A property tax hike was the number one issue Wednesday night as Thunder Bay city council took feedback from residents about the municipal budget for the coming year.
Five out of the nine people in attendance expressed their displeasure with a 2.6 per cent overall tax increase in the 2013 budget. Some speakers also said the public wasn't properly consulted ahead of time.
If the budget is ratified next month, the average homeowner will pay $89 more this year.
"How many years of this tax hike stuff are we going to take?" asked Thunder Bay resident Bob Parisien. "There's a lot of people that are just barely making ends meet now."
Patty Bates said the city should be looking at how to cut costs, not increase tax revenue.
"Let's try and do more with less. Everybody's doing it in the private sector ... we can do it in the city as well," she said.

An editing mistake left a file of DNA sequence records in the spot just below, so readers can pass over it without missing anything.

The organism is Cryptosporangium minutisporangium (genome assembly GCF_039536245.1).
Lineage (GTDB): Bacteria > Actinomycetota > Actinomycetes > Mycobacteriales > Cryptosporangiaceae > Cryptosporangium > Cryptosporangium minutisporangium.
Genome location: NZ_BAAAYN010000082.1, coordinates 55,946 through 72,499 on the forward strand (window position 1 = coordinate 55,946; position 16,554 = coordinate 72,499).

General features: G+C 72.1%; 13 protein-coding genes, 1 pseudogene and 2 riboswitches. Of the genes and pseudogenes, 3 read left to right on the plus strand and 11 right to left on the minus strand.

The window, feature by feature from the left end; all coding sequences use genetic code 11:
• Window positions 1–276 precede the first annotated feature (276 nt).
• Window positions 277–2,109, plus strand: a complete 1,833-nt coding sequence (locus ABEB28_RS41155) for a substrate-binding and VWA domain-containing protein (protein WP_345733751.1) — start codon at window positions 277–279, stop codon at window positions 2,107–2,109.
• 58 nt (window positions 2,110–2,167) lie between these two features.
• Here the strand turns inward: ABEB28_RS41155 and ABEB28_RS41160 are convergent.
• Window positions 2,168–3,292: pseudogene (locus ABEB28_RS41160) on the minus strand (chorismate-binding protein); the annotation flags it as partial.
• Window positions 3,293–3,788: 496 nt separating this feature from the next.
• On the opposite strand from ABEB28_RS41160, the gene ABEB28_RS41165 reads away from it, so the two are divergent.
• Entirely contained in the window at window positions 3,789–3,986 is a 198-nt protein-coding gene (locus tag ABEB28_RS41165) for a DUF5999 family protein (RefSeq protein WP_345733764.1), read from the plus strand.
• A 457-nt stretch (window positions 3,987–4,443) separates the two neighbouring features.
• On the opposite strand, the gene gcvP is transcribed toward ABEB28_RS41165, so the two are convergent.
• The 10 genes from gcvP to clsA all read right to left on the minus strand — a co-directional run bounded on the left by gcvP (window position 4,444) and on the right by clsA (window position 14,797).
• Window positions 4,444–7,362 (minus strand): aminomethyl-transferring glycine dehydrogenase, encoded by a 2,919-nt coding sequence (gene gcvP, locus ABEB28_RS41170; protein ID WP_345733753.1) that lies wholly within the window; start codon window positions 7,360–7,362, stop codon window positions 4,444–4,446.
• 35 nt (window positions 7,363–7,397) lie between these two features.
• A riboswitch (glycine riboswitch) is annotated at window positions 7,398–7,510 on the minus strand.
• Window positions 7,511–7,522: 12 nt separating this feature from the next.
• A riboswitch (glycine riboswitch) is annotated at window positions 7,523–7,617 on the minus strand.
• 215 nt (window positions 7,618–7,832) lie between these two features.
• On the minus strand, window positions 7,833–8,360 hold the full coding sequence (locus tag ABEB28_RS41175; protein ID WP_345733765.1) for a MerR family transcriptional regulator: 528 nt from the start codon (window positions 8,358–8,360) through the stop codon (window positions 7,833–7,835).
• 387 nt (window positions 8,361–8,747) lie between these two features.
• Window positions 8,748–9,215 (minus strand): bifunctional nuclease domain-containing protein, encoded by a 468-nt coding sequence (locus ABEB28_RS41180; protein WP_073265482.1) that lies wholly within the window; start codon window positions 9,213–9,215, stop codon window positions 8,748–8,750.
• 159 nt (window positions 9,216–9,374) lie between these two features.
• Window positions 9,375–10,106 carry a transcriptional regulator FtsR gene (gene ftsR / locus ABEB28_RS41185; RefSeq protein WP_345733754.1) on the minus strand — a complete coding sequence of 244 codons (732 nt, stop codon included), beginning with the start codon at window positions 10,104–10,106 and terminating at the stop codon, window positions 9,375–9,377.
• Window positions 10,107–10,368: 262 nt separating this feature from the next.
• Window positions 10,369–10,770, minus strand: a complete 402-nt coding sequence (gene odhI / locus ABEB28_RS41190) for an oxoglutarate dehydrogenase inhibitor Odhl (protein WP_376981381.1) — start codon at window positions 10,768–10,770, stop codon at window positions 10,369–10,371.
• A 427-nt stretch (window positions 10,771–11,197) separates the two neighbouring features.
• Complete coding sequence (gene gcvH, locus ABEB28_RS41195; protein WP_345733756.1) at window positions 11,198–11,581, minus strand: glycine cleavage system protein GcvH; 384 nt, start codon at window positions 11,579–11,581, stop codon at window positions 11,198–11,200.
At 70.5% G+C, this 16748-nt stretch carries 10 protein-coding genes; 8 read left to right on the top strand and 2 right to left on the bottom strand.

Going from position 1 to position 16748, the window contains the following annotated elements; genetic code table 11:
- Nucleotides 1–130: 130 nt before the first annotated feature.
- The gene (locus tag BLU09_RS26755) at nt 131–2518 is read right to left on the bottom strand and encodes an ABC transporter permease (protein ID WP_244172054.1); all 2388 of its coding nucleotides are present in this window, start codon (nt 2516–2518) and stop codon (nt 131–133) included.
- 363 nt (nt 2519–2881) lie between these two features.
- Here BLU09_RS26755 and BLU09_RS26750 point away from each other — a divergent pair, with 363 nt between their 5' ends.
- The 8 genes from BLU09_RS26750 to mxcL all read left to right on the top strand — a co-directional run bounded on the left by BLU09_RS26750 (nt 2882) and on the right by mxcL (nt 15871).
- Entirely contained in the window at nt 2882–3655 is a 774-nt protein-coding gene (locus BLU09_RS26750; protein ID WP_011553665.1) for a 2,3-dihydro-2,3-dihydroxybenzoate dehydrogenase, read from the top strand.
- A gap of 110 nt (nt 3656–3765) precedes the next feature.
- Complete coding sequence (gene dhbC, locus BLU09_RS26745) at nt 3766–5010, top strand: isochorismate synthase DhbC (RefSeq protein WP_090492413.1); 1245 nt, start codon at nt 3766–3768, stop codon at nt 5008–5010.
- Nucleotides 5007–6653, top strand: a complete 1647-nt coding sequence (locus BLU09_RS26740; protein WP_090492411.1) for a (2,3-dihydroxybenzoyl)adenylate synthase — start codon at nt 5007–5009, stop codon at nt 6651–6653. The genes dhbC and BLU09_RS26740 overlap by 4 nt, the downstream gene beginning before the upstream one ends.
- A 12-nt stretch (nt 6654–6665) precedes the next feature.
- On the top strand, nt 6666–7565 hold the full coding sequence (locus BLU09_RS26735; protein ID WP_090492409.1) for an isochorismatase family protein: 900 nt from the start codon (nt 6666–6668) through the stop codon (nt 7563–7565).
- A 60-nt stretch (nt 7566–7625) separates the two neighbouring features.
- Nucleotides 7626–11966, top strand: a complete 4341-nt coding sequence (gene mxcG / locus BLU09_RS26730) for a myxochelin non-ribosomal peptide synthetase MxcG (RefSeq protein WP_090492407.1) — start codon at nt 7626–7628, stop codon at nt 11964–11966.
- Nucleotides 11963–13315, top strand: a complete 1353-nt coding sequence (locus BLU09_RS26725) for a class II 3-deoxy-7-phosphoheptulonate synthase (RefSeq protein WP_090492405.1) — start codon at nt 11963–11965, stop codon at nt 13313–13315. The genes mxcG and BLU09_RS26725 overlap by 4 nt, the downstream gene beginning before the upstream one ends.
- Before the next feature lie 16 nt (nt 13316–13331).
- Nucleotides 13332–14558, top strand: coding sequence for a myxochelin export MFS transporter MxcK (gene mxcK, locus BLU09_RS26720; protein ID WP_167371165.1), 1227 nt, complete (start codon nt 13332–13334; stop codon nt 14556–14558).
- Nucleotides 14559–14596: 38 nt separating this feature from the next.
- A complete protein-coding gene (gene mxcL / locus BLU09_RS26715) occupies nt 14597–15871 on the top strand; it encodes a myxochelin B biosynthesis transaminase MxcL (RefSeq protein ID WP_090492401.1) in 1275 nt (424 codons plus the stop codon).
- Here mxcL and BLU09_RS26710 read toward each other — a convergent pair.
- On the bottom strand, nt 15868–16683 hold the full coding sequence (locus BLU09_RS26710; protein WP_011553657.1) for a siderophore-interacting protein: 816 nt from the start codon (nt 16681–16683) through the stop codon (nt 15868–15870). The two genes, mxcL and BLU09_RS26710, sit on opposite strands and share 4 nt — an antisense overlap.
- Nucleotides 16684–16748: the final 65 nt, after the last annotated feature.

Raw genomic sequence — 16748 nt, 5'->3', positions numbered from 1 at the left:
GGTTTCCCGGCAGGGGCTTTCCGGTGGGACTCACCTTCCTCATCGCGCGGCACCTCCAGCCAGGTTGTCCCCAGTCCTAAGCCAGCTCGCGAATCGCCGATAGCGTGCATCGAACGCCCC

Explaining how money is being spent is something that the city needs to improve, according to Councillor Mark Bentz.
"I don't think anyone has a problem paying taxes if they feel the money is being spent well," he said. "It's a check-and-balance right? And some people don't feel that the money is being spent well."
Bentz said the city can do a better job communicating budget specifics to the public if it uses "layman's terms." Right now, he said, the language is something that "a chartered accountant might understand."
Bates also said three days were not enough time for residents to examine the budget.
"Obviously, they didn't see public participation as being that important," she said.
City Manager Tim Commisso has said the tax increase is the only way to maintain current services without having to make cuts.
The final ratification vote for the 2013 budget is scheduled for March 4.